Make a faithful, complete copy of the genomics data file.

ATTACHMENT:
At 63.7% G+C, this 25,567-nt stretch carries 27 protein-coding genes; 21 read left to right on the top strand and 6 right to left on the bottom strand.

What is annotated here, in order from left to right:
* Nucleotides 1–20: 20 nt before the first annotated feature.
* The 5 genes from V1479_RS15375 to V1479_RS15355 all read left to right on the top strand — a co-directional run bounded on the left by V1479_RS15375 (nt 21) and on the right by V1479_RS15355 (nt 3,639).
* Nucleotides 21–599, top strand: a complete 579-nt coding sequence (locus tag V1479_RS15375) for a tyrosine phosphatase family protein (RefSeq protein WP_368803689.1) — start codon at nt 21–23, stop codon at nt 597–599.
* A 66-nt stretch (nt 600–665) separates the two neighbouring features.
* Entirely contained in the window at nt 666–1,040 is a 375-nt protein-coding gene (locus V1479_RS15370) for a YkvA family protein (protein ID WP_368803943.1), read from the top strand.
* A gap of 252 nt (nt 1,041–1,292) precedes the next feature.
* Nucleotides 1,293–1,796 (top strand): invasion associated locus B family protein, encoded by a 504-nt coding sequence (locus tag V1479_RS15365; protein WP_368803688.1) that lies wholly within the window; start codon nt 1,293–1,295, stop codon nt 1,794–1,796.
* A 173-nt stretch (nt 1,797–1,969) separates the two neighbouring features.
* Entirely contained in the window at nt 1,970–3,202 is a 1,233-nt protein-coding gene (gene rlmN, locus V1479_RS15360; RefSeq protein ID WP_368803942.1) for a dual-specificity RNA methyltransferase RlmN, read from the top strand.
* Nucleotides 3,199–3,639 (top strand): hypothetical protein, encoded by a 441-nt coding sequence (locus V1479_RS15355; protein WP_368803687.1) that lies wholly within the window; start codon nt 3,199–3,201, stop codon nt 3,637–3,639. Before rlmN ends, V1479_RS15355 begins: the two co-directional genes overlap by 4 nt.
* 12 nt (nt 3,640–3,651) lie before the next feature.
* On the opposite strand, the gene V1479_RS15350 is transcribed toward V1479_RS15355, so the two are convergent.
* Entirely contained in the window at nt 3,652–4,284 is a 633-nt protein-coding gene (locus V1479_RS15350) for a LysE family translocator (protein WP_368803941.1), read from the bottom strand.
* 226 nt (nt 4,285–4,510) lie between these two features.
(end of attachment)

At 63.7% G+C, this 25,567-nt stretch carries 27 protein-coding genes; 21 read left to right on the top strand and 6 right to left on the bottom strand.

What is annotated here, in order from left to right:
* Nucleotides 1–20: 20 nt before the first annotated feature.
* The 5 genes from V1479_RS15375 to V1479_RS15355 all read left to right on the top strand — a co-directional run bounded on the left by V1479_RS15375 (nt 21) and on the right by V1479_RS15355 (nt 3,639).
* Nucleotides 21–599, top strand: a complete 579-nt coding sequence (locus tag V1479_RS15375) for a tyrosine phosphatase family protein (RefSeq protein WP_368803689.1) — start codon at nt 21–23, stop codon at nt 597–599.
* A 66-nt stretch (nt 600–665) separates the two neighbouring features.
* Entirely contained in the window at nt 666–1,040 is a 375-nt protein-coding gene (locus V1479_RS15370) for a YkvA family protein (protein ID WP_368803943.1), read from the top strand.
* A gap of 252 nt (nt 1,041–1,292) precedes the next feature.
* Nucleotides 1,293–1,796 (top strand): invasion associated locus B family protein, encoded by a 504-nt coding sequence (locus tag V1479_RS15365; protein WP_368803688.1) that lies wholly within the window; start codon nt 1,293–1,295, stop codon nt 1,794–1,796.
* A 173-nt stretch (nt 1,797–1,969) separates the two neighbouring features.
* Entirely contained in the window at nt 1,970–3,202 is a 1,233-nt protein-coding gene (gene rlmN, locus V1479_RS15360; RefSeq protein ID WP_368803942.1) for a dual-specificity RNA methyltransferase RlmN, read from the top strand.
* Nucleotides 3,199–3,639 (top strand): hypothetical protein, encoded by a 441-nt coding sequence (locus V1479_RS15355; protein WP_368803687.1) that lies wholly within the window; start codon nt 3,199–3,201, stop codon nt 3,637–3,639. Before rlmN ends, V1479_RS15355 begins: the two co-directional genes overlap by 4 nt.
* 12 nt (nt 3,640–3,651) lie before the next feature.
* On the opposite strand, the gene V1479_RS15350 is transcribed toward V1479_RS15355, so the two are convergent.
* Entirely contained in the window at nt 3,652–4,284 is a 633-nt protein-coding gene (locus V1479_RS15350) for a LysE family translocator (protein WP_368803941.1), read from the bottom strand.
* 226 nt (nt 4,285–4,510) lie between these two features.